Divot in shin—knife drop, Easter Saturday, 2010. Forehead pockmark—head-butt on bathtub faucet, 1969. Knee “freckles”—torn meniscus, soccer game, 2012… I could go on and ON. My body is full of scars and imperfections. I’m guessing you might have a few, too.
We typically look at these kinds of marks on our bodies as flaws or eyesores. After all, they rarely, if ever, add beauty to a person’s body, right? Stretch marks anyone? But what if we considered them not as imperfections, but brushstrokes that come together to help create the work of art that we are?
In a way, each mark that we acquire through our lives is a mark of our journey. They may not necessarily “represent” anything in particular, but they are a part of us. Maybe if we cast a kinder eye on those scars we would be better able to see them as an essential part of ourselves.
You don’t get through life unscathed.
And what about the scars below the skin—the ones that we carry on our hearts? Maybe your heart is marked with the death of a loved one. Maybe there are rejections you’ve suffered in love, work, or friendship. Maybe you’ve gone through a trauma that you have yet to give voice to. Maybe you have been treated unfairly or abused. Maybe you’re battling an illness. Maybe you’ve failed in some capacity. Maybe many or all of these things have touched you in some way.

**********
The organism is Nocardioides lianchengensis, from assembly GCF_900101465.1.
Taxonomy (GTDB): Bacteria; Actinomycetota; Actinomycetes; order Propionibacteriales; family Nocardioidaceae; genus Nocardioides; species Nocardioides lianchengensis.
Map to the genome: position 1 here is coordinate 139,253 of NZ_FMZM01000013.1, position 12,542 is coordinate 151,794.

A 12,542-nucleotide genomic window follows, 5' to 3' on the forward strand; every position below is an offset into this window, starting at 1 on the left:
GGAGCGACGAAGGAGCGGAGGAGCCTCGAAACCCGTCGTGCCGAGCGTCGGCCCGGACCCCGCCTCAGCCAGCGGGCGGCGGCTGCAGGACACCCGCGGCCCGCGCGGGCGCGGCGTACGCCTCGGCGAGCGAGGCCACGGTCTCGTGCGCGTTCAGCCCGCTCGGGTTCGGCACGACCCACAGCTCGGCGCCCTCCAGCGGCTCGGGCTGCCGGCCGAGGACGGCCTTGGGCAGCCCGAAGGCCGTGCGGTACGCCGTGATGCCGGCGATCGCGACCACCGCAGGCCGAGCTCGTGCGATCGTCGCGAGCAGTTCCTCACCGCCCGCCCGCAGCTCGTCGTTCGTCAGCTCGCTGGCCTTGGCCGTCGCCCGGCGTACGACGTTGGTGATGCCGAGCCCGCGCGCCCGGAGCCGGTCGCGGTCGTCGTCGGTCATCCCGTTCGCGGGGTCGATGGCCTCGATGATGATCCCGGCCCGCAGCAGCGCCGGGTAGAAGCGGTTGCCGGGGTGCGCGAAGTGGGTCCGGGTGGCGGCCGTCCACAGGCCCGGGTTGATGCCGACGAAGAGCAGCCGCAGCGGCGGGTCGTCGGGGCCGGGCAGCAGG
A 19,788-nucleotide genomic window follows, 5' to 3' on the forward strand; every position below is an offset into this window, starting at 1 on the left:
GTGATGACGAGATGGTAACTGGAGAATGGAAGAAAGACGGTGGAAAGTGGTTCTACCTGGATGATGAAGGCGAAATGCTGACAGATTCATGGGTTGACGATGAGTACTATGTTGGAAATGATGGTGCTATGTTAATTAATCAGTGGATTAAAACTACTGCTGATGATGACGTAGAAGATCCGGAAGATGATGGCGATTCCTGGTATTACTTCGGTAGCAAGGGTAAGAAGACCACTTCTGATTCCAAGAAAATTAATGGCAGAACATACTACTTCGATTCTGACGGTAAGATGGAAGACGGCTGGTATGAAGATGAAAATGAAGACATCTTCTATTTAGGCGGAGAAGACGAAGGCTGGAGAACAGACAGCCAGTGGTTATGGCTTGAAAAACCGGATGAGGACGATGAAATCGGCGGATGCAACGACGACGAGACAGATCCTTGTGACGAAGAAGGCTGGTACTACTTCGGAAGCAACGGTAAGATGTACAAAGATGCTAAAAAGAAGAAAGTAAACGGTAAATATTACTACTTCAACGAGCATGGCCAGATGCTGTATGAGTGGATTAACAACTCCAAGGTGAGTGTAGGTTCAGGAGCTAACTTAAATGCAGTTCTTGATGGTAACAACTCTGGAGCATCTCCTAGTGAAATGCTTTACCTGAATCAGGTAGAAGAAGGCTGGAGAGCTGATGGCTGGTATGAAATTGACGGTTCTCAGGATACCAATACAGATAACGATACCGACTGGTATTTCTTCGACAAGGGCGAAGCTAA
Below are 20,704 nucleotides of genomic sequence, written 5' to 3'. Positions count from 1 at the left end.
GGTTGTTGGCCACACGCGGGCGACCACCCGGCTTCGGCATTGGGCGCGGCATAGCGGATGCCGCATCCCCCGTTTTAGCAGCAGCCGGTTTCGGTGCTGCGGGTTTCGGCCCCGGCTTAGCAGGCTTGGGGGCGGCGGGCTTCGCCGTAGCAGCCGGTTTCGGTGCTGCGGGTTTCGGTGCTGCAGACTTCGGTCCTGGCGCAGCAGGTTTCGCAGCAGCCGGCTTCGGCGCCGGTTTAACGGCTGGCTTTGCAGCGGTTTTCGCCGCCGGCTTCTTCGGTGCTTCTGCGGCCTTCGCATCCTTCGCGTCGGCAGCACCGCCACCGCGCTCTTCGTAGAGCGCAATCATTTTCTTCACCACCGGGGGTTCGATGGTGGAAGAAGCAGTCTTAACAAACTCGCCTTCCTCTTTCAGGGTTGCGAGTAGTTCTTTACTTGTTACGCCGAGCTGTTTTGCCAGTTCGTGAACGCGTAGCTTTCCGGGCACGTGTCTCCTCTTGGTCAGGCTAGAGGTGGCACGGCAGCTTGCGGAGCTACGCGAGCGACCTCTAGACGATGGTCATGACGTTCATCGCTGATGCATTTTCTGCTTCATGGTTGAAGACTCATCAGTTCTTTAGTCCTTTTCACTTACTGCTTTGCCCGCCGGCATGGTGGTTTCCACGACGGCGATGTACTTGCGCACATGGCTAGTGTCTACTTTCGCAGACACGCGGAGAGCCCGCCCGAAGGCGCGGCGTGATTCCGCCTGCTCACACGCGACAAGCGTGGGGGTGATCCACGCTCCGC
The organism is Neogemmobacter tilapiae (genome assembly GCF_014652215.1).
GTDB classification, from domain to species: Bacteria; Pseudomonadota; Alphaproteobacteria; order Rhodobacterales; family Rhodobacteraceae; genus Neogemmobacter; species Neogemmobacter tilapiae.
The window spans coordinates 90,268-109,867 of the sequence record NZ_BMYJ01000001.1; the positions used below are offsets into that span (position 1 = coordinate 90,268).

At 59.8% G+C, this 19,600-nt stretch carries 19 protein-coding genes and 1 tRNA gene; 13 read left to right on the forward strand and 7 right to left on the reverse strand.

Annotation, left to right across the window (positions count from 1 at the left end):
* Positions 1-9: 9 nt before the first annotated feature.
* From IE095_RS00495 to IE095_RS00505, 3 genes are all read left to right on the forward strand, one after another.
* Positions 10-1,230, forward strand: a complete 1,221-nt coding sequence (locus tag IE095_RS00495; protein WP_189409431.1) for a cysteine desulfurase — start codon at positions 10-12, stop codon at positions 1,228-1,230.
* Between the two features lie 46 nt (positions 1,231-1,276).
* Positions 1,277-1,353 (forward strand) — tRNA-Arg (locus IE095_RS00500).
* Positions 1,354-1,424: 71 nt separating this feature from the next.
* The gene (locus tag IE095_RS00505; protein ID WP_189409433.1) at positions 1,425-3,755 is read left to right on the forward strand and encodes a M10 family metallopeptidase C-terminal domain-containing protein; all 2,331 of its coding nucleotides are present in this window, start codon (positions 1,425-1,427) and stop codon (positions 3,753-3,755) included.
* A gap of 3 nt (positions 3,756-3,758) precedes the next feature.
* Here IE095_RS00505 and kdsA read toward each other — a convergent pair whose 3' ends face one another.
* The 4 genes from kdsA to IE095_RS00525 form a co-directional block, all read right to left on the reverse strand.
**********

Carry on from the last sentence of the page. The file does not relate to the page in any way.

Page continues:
These kinds of hurts definitely leave their mark. Some much deeper than others, but a mark nonetheless. And while it is critical to work toward healing in every way we can, we will never be able to bring the heart back to what it was before the scar.
We are forever changed.
But what if we also look at these scars as brushstrokes on the canvas of our lives? Each mark helping to form who we are? Though this perspective doesn’t take away the pain of the “heart scar,” it may help us to see that there is meaning within it.
I know some of my heart scars have equipped me to be a better person. I’m using the term “better” here in a relative sense—as in what I believe is important. Compassion and empathy are important to me, and my heart scars have led me to be more compassionate and empathetic.
Of course, hindsight helps me understand this. For example, my dad died of cancer when I was 21. Obviously, that is a major heart scar with many facets to it—some obvious and some not so obvious. But I had no idea when I was going through it how many times I would be able to be there for a friend who was going through the loss of a loved one or battling cancer. Simply being there with some firsthand understanding ended up being of some comfort to several people in my life since then, and I am grateful for that. It means that the loss of my dad and the pain that is left behind from it in some way served a purpose. The heart scar has meaning.
And since we know we won’t get through life unscathed—either physically or emotionally—it helps to recognize that those brushstrokes are helping us become works of art even through the pain.
At least it helps to know for me.
In my mind’s eye, when I stand back and see how my “brushstrokes” are coming together, I see the work in progress that I am. I see how many things, when observed in isolation—can only be seen as ugly or painful—but with some perspective, are essential to the creation of the work as a whole.
Though some days my life canvas looks like something painted by Pollock or Picasso when I’d prefer Degas or Hopper, it is a work of art nonetheless. And that work of art is me.
I wonder what challenging brushstrokes you’ve been through…and what does your painting look like?